Arthur Shawcross: the aftermath (Part III)

I should be castrated or have an electrode in my head to stop me…I am a lost soul looking for release of my madness” – Arthur Shawcross, 1990

One night about 9:30, Fran woke to loud knocking at her front door. Living on Alexander Street in the heart of the City of Rochester, she was accustomed to seeing panhandlers, disoriented mental patients from Genesee Hospital – directly across the street – and other characters of dubious intent in her front yard. Pulling her bathrobe securely around her she cautiously opened her door…to a porch full of police.

“We need you to let us in Arthur Shawcross’ apartment,” they said, presenting a search warrant.

“He’s asleep up there; I think he’s working midnights this week; I don’t want to go up there and disturb him,” the dumbfounded Fran said of her ‘perfect tenant’ who was friendly, prepared venison soup for her, and paid his rent on time.

“M’am, we need you to let us in…”

Fran grabbed a  key, led the police across the driveway and up the stairs. She knocked on Shawcross’ door. Silence. She knocked again. Nothing. She opened the door. Shawcross and his live-in girlfriend were gone. Although Fran lived virtually on top of him for five years, she was as oblivious as everyone else who knew him to the fact that he was The Genesee River Killer, brutal murderer of eleven women.

These last three posts come from conversations I had with Shawcross’ landlady, who I’ve called Fran. She had agreed to let me do a newspaper story about her time as Shawcross’ landlady. She then reneged – would not return my phone calls. It seems the power of Shawcross’ neck strangling arm and bat smashing hand reach 18 long years, all the way from violence in 1990 to inflicting reticence – maybe even fear – in 2008.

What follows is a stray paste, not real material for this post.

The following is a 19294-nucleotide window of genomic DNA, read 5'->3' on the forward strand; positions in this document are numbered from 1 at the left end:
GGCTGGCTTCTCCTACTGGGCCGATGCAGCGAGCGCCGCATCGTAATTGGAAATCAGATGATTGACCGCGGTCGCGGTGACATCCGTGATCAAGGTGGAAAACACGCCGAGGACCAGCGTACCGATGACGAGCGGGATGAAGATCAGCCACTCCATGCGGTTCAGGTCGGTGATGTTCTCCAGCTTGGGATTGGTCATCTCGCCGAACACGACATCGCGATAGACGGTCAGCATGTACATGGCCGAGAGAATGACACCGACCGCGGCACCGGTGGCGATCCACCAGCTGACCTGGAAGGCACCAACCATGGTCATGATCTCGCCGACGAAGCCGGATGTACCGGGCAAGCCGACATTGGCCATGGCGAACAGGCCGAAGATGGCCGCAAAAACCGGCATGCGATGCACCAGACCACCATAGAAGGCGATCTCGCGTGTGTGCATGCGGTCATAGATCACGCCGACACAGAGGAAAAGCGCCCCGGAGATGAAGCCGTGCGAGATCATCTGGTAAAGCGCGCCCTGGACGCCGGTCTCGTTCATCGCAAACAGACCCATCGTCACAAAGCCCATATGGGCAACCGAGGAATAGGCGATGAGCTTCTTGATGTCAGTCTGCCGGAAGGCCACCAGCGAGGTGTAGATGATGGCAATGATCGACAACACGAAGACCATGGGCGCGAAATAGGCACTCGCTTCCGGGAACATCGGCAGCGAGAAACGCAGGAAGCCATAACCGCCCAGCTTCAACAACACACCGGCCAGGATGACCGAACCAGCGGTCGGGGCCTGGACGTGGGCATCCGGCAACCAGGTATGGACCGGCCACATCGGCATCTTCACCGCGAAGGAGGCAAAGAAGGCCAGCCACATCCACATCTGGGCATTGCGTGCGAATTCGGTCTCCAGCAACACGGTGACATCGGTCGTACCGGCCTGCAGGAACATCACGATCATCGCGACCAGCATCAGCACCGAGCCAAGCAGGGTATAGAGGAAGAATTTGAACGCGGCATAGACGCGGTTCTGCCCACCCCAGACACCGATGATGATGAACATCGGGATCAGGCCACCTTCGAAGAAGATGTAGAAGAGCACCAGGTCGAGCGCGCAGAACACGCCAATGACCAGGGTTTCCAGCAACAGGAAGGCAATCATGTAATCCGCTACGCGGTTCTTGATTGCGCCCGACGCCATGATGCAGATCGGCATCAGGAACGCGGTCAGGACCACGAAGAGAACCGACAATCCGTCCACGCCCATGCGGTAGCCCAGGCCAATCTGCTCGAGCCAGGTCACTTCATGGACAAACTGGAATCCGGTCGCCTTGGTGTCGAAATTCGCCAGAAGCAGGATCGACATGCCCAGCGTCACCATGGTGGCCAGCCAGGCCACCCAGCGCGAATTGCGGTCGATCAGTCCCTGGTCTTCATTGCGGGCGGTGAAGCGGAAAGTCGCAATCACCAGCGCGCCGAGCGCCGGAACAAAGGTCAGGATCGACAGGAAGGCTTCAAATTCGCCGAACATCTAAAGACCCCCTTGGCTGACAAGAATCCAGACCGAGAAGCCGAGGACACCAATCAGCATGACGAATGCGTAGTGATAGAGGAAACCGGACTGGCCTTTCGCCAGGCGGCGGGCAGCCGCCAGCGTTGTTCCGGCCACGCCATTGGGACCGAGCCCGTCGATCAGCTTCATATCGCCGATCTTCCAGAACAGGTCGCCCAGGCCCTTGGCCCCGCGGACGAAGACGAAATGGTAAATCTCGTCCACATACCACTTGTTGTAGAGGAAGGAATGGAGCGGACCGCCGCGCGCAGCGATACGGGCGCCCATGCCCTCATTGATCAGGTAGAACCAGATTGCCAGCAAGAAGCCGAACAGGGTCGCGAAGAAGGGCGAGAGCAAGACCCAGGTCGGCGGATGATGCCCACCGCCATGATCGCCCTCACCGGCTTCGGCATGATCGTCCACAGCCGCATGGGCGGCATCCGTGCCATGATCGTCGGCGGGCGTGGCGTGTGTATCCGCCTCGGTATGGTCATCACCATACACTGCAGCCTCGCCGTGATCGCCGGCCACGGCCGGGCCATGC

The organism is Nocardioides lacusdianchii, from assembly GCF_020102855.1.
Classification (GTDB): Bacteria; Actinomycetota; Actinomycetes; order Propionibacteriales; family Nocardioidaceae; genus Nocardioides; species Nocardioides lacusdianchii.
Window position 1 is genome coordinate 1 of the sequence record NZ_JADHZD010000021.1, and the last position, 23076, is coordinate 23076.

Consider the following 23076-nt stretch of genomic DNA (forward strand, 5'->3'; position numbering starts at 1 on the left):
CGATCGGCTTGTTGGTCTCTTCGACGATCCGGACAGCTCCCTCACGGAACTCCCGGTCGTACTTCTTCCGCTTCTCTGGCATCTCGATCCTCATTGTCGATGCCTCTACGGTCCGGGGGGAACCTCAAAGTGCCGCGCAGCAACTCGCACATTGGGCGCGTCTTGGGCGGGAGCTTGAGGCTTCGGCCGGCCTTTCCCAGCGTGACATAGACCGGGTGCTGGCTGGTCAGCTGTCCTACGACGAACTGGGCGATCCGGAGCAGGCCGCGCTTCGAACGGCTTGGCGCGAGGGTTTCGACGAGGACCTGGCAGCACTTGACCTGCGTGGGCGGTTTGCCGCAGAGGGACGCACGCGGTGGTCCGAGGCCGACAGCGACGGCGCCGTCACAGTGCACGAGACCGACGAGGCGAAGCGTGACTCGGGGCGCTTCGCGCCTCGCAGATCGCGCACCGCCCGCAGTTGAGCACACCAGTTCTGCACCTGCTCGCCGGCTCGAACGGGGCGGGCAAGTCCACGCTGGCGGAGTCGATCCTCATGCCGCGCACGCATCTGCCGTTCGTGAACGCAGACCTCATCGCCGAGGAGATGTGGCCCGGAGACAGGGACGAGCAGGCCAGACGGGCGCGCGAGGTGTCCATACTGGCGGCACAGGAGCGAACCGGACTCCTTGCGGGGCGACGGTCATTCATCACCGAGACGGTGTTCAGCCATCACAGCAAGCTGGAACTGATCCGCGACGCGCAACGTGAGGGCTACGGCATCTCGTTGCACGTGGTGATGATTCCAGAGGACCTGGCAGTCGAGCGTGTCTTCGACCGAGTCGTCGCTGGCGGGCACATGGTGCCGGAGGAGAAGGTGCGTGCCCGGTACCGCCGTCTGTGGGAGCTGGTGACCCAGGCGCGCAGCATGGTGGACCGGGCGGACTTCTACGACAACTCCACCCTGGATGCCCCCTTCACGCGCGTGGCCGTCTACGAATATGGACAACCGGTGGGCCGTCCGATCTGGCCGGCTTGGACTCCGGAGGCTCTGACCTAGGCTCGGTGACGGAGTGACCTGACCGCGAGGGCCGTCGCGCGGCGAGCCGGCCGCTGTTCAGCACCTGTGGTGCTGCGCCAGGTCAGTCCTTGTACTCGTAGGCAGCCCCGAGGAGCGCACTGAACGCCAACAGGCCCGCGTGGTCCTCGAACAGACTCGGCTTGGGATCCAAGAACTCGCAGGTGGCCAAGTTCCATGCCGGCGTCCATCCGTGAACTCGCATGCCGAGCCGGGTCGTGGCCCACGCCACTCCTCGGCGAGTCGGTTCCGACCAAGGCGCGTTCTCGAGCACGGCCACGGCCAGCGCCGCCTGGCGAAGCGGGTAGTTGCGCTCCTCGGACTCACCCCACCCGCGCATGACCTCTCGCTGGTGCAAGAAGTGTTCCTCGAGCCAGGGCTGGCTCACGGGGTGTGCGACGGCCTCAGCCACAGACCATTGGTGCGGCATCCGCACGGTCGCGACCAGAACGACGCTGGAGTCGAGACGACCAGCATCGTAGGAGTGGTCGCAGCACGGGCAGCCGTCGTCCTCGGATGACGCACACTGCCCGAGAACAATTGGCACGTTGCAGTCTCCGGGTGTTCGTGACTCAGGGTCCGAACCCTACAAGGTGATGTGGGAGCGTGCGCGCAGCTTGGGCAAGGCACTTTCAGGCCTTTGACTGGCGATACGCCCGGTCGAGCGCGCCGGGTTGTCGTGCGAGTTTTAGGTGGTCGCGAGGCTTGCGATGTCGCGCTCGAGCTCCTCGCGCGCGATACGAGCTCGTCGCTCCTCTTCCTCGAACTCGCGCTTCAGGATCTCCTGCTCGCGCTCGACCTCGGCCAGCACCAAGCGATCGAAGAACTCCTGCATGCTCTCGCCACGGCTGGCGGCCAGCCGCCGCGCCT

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One Comment on “Arthur Shawcross: the aftermath (Part III)”

  1. Frank Paolo Says:

    This society is so strange. In his trial it was shown that Shawcross had dramatically abnormal levels of certain chemicals in his blood which is a common symptom among killers. So why isn’t this animal subjected to countless research projects to see if we can predict future killers while they’re still lighting fires and killing animals? Maybe they can be helped before they get to the killing human stage. Believe it or not, some killers would volunteer for this research even knowing they will never leave prison. But whether it’s voluntarily or forced, we should start focusing on prevention rather than punishment.


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